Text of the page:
San Antonio’s Contemporary Art Month (CAM) has been around for over 30 years now. To me, architecture is a form of art, so in the spirit of CAM I decided to highlight a Contemporary Style house in King William. According to Virginia McAlester in her book A Field Guide to American Houses, the “Contemporary Style” house “was the favorite for the architect-designed houses built during the period from about 1950 to 1970.”
McAlester’s research identified two distinct subtypes based on the roof type: flat or gable. The flat roof, such as the Fincias House at 322 King William, derives its architectural elements from the International Style (1925-Present), with flat roof, horizontal massing, and little to no decoration, but rejects the smooth white stucco/concrete walls. The Contemporary Style uses different wall materials such as concrete block, breeze block, brick and wood, thus distinguishing Contemporary from International. Both styles tend to have wider than taller windows to emphasize the horizontal massing of the structure.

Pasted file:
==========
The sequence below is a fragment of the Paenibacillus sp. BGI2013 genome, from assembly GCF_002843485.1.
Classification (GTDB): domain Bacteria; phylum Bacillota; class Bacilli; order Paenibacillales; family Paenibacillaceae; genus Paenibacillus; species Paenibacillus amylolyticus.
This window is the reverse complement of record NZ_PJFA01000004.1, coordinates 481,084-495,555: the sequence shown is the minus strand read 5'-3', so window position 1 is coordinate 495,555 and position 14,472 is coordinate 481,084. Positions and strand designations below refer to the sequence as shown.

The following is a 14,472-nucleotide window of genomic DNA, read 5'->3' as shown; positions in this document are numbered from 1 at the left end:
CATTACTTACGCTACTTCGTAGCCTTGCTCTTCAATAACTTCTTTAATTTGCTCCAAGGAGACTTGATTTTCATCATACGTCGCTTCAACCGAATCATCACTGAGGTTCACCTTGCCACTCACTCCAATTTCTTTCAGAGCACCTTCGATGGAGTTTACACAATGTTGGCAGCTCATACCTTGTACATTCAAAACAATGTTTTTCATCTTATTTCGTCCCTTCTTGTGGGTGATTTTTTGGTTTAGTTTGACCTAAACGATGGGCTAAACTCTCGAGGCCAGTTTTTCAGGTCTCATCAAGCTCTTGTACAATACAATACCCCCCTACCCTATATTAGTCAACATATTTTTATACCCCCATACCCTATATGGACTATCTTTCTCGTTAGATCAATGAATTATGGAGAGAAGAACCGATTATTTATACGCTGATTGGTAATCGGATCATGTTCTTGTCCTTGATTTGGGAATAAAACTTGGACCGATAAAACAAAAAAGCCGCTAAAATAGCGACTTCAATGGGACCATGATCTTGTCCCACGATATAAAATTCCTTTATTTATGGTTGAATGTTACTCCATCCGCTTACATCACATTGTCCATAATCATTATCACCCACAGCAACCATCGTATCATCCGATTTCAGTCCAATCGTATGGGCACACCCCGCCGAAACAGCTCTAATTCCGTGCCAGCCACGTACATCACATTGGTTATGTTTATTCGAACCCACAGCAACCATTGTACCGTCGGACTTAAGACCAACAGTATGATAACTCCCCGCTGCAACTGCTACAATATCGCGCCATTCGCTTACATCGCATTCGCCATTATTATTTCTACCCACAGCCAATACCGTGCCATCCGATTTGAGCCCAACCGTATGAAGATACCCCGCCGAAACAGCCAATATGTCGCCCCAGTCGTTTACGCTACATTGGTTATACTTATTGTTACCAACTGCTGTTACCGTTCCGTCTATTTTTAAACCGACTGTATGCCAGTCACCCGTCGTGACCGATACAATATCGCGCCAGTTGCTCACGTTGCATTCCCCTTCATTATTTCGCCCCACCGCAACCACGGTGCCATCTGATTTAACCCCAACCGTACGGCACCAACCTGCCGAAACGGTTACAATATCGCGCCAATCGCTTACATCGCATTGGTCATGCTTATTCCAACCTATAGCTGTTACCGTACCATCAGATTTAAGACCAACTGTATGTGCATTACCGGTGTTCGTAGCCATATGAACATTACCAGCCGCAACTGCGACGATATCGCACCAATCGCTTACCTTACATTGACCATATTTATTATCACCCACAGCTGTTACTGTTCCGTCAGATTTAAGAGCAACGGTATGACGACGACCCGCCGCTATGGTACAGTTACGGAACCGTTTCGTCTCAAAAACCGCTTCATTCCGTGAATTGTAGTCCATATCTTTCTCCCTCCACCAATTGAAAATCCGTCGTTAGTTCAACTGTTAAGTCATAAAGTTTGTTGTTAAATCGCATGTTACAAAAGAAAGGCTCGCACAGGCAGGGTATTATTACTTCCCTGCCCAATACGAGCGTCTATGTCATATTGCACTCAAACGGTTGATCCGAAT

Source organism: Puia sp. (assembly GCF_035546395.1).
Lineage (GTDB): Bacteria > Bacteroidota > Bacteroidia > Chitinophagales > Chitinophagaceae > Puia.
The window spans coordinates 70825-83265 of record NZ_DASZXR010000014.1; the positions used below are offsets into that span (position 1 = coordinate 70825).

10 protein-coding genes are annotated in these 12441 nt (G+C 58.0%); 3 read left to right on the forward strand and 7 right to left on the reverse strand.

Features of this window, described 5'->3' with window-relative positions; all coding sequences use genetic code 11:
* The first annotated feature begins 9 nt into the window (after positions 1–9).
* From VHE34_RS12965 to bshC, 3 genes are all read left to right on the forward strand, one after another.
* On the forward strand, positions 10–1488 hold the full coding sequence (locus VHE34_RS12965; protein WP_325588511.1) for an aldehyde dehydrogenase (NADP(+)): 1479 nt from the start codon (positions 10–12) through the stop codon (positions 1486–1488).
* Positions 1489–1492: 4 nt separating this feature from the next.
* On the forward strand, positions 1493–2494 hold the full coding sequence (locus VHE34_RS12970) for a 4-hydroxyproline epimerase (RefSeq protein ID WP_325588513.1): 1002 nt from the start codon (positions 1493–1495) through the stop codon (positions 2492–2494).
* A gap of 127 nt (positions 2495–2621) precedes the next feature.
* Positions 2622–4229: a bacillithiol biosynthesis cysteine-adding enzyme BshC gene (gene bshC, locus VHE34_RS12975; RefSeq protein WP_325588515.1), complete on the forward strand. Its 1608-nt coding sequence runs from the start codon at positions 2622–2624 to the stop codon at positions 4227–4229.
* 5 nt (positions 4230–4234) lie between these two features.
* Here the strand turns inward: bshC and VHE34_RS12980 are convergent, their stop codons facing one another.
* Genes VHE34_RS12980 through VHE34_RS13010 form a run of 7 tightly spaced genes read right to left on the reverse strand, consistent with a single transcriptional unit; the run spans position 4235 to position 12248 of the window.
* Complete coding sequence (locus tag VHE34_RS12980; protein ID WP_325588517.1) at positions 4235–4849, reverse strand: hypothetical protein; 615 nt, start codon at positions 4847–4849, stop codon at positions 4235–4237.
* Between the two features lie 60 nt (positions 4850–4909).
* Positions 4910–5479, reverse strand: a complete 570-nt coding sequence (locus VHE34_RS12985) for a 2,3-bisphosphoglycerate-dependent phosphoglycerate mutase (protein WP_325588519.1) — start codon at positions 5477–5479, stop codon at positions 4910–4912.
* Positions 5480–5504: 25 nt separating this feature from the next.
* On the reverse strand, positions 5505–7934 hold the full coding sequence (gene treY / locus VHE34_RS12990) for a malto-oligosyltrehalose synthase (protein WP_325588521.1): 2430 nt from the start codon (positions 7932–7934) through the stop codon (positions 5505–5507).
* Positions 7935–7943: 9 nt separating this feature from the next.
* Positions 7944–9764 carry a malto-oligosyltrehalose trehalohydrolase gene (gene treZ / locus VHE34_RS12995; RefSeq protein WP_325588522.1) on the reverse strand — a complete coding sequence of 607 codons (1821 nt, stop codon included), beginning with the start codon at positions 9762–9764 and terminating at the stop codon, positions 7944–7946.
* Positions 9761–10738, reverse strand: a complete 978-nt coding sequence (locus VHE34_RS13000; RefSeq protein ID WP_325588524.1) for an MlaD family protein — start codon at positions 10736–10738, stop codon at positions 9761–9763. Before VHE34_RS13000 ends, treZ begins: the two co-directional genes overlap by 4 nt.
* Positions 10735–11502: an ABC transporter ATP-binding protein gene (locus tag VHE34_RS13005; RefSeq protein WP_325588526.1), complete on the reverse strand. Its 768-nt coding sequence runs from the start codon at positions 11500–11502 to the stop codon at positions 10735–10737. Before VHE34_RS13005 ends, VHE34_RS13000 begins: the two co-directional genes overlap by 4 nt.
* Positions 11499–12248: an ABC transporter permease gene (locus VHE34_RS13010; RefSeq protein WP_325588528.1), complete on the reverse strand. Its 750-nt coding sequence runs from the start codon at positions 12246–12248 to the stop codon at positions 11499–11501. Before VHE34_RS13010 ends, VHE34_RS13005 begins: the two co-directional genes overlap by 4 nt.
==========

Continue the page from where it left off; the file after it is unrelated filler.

Francisca and Maria Escamilla sold the vacant lot at 322 King William to widow Consuelo Garza Fincias in 1951. By 1952, Consuelo signed a contract with Cox Construction Company to “furnish lumber, materials and labor” to construct improvements on her property for $9,000. She and her son designed and built the small concrete block home. It was the last house constructed on King William Street. Based on the year of construction, the overall massing, flat roof and architectural detail, it is a good example of the Contemporary Style.
- Cherise Bell